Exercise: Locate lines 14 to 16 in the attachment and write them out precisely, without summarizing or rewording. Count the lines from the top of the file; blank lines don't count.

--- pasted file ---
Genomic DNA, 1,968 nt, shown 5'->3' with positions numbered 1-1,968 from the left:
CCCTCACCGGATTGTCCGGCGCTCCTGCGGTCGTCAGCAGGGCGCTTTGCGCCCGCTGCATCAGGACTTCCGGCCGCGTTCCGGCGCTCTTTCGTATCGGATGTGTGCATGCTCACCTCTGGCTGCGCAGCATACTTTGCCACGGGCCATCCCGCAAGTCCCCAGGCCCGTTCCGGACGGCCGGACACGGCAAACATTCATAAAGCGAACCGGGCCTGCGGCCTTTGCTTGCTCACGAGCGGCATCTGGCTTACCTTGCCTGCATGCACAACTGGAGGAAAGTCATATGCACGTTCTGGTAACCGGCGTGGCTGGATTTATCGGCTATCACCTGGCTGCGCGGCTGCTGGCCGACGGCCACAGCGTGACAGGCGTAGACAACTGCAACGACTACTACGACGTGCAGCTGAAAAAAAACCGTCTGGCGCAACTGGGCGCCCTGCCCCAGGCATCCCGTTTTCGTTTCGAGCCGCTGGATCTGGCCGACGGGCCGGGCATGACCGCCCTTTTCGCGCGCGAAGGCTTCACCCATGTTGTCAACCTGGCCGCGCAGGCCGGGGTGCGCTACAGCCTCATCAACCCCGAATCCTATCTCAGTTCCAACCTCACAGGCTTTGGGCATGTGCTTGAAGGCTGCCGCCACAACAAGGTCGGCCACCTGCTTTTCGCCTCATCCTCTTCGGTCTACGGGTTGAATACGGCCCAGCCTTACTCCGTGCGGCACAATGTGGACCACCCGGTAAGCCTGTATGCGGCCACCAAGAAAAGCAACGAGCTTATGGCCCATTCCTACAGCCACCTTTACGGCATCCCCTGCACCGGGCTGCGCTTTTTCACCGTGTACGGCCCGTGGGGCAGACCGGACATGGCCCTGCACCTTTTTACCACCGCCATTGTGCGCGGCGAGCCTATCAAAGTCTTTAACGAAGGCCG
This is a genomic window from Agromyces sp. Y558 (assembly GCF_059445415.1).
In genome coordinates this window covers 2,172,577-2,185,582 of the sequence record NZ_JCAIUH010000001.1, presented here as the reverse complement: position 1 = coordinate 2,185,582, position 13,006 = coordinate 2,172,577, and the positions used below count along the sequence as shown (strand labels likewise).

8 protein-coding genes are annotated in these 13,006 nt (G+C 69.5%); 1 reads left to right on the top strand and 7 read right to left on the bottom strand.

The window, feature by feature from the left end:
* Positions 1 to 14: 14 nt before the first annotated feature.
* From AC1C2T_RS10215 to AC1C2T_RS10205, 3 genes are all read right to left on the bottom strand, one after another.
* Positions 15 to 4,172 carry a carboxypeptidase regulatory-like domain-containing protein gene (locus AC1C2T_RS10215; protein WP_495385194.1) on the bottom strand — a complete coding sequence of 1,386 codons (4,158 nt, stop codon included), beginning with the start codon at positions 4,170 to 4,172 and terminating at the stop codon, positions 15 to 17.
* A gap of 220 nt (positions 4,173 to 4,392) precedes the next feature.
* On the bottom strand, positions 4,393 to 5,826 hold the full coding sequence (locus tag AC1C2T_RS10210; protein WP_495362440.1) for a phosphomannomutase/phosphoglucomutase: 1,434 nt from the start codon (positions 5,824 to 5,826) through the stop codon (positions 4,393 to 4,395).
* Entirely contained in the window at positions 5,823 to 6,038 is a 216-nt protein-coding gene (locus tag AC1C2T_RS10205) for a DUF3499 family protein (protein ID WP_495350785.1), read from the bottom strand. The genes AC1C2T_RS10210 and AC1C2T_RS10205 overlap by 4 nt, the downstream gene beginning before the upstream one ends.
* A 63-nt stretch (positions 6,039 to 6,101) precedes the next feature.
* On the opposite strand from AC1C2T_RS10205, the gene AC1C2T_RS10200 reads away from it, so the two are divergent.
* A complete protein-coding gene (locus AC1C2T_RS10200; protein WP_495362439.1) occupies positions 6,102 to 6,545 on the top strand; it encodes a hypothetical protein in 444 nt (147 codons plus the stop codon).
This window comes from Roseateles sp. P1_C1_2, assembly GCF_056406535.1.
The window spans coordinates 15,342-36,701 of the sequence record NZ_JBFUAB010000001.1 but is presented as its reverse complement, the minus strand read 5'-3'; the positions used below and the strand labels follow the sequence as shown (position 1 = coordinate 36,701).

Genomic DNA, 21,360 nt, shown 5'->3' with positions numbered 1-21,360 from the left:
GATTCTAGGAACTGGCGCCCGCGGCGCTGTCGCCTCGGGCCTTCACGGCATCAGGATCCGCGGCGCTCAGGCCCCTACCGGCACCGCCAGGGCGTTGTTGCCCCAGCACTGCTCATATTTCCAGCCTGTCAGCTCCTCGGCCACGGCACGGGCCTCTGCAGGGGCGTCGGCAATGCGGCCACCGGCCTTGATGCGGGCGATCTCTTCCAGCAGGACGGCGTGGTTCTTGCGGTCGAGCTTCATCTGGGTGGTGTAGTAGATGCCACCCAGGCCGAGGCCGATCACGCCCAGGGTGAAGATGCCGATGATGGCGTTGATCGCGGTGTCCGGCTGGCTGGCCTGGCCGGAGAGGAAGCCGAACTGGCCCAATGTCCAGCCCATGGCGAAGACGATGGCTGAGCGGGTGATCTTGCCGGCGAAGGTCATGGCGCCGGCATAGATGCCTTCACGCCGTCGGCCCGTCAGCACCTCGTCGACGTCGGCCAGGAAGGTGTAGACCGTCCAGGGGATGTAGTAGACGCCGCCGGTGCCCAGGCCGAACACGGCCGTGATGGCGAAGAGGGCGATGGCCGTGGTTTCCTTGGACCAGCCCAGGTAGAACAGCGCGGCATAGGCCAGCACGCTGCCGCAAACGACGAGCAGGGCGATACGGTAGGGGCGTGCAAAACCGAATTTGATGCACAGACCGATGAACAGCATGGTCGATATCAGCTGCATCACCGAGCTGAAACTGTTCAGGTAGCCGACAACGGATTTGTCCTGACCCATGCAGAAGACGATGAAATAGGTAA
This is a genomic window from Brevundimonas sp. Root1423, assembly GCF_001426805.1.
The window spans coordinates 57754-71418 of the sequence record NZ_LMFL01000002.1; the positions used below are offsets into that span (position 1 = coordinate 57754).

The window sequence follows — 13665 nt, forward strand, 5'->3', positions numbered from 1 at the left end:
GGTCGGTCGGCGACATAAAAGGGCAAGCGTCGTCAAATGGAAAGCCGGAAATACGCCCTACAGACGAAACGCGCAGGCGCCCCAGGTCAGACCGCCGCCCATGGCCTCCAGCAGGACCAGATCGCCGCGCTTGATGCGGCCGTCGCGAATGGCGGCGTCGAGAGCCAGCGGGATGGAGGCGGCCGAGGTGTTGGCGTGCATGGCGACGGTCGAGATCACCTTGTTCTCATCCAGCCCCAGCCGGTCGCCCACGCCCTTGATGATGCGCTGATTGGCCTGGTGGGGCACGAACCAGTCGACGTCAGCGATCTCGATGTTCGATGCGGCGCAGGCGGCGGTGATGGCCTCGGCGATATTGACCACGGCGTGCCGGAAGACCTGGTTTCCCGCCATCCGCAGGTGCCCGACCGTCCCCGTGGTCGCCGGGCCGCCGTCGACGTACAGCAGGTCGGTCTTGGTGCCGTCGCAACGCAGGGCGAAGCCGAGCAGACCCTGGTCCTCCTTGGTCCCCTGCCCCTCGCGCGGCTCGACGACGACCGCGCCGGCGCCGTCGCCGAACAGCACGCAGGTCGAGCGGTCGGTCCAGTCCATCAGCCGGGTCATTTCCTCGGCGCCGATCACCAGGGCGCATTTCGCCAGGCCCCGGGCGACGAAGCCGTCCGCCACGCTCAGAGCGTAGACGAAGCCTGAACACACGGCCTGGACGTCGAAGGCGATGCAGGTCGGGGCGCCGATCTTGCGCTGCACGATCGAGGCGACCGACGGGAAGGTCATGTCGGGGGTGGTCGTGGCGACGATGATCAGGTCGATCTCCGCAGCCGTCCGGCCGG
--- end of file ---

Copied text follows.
* On the opposite strand from AC1C2T_RS10205, the gene AC1C2T_RS10200 reads away from it, so the two are divergent.
* A complete protein-coding gene (locus AC1C2T_RS10200; protein WP_495362439.1) occupies positions 6,102 to 6,545 on the top strand; it encodes a hypothetical protein in 444 nt (147 codons plus the stop codon).
This window comes from Roseateles sp. P1_C1_2, assembly GCF_056406535.1.